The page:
Forget low-cost Indian computing duds like Simputer and Aakash.
Meet CuBox-i, a new low-cost computer starting at $45 that has no hope of success in the mass market.
CuBox-i is a line of four small form factor computers from SolidRun, an Israeli startup.
The computers are powered by Arm processors and run on Google’s Android Jelly Bean (4.2.2) software or Linux
The entry-level $45 CuBox-i1 model comes with 512MB RAM and a single processor.
It’s a compact, cute-looking device with dimensions of 5.5 x 5.5 x 4.2 cm.
But as our Bollywood actresses have proved time and again, looks are not everything in life.
Performance matters too – 512MB of RAM and a uni-processor computer are not much and will surely leave a lot of users disappointed.
CuBox-i comes in two colors – red and black.
All CuBox-i models include Ethernet, two USB 2 and HDMI 1080p slots.
WiFi 11n/BlueTooth is an option in the lower-end CuBox-i1 and CuBox-i2 models but standard in the two higher-end models.
CuBox-i1 is designed to boot from the microSD card containing Android Jelly Bean or Linux.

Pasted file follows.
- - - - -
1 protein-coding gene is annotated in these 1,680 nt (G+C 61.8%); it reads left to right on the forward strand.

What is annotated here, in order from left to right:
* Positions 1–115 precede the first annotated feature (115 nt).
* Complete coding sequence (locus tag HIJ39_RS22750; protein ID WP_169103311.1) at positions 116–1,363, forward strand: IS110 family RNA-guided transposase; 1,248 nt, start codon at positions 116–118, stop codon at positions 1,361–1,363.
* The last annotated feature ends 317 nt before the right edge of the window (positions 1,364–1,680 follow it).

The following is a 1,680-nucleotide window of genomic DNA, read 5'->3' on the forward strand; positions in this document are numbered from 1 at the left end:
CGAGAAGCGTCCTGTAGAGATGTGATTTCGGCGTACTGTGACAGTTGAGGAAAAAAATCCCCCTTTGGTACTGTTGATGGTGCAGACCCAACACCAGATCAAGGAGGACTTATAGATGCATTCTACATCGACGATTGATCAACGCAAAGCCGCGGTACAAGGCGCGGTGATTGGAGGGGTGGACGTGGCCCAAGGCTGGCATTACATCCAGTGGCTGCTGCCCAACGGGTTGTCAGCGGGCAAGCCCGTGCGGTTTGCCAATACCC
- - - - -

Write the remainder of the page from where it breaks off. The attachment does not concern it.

Take a deko at the CuBox-i design:
But the $45 entry-level CuBox-i1 is a barebones computer that’ll require users to buy a bunch of other components before they can get it running.
You’ll have to get a power supply, monitor, keyboard, mouse, WiFi/Bluetooth chip and microSD card.
My estimate is that you’ll be spending a total of $175 before you can start surfing the web or shooting off an e-mail to your buddy Munna in Noida.
If you include the $18 shipping fee, the price approaches $200 for an underpowered PC.
I am not impressed and see the device as dead on arrival with the masses.
CuBox-i debuts at a time when handheld devices like smartphones and tablets are gaining ground with consumers and sales of PCs are slowing.
Chinese manufacturers are already flooding Asian markets with smartphones costing less than $100.
Other than some hobbyist types, I don’t see a mass market for the CuBox-i range of mini computers.
But there could be other uses for the CuBox-i inside set-top boxes, gaming consoles or DVRs (digital video recorders).
SolidRun’s CTO Rabeeh Khoury says:
Given the open source SDK and tons of available software packages, our computers can be used in a huge range of scenarios limited only by your imagination; ranging from embedded, multimedia, education, cloud client, HMI and many other fields, as well as all the fun projects you always dreamed of. Everyone can take these computers to their own playground and build their special projects with it. It can be an excellent learning experience too.
Let’s see where SolidRun takes the CuBox-i.
But I won’t be surprised if it bites the dust.